William Hershel, professional musician, amateur astronomer, discoverer of Uranus, built a telescope in Slough so huge it remained the biggest in the world for fifty years.
Mary Shelley wrote Frankenstein in Bath. Jane Austen was there only a few years before. Maybe the two crossed paths.
The Cornish pastiche: Tintagel, a castle on a rocky outcrop, is this Camelot? No, it’s not.
Reg Presley, suddenly rich from the proceeds of a hit song, devotes his money and time to uncovering the secrets of the Warminster Triangle: UFOs, crop circles and the changing shape of planet Earth. Reg is voiced by Long John Silver.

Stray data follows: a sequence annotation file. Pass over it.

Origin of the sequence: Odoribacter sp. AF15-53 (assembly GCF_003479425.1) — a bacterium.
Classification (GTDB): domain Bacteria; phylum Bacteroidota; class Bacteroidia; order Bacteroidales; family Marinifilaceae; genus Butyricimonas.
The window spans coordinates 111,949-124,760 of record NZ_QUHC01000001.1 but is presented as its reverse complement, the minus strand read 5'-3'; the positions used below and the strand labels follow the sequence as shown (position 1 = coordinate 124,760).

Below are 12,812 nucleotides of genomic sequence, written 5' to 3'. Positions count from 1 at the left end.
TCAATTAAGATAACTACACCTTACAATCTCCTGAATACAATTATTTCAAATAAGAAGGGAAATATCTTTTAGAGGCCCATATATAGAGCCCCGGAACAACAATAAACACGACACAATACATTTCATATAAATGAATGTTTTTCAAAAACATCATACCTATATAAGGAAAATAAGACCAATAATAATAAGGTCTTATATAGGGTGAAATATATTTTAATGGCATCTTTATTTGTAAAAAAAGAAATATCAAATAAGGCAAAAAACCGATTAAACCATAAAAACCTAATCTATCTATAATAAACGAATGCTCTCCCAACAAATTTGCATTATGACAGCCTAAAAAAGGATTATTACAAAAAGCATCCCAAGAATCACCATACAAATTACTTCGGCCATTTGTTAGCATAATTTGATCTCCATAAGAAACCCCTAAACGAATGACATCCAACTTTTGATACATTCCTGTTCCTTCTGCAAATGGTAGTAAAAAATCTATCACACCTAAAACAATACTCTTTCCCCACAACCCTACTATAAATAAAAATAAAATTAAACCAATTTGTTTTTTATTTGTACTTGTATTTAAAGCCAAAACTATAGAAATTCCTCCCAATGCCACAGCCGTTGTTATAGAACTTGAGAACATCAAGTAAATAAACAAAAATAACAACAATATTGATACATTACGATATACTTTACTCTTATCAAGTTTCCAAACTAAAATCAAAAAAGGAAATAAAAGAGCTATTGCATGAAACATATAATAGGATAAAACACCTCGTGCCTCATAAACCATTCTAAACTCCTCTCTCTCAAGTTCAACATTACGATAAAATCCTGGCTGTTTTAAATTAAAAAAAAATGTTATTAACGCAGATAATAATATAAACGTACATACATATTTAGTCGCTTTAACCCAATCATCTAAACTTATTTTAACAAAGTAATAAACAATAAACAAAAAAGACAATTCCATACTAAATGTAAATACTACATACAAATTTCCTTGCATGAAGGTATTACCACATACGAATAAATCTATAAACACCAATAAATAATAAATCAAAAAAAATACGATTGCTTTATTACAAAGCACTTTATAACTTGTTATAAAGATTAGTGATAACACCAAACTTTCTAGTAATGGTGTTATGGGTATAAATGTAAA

Silbury Hill – the largest man made mound in Europe – a solemn dome, a green whale, an alien submarine. Is it the Great Goddess? A watchtower? A swollen node on a ley line? No, it’s a big cake.
A cuttlefish squirts sepia ink and creates a pseudomorph of itself to divert predators. With a little more know-how it could manufacture 3d sepia images of Weston’s Grand Pier, its Big Wheel or Helicopter Museum.
In Cambridge, looking for the Wittgenstein Archive, we find a brick wall, a skip and a white slip-on shoe.
The Roseland peninsula, Cornwall, almost dreamlike, but its castles summon up images of an era when England was threatened with invasion from France and the Holy Roman Empire. Now the invaders are the wealthy middle classes, ramping up house prices, reviving Cornish nationalism and interest in the Cornish language.
John Buchan can’t stop thinking about ham. Alfred Hitchcock is frightened of eggs. Charles Dickens is hungry all the time. In Broadstairs I eat British chips and wonder where the seventy eight steps are now.
Scrumping back to Paradise: apples, wassailing and the history of cider.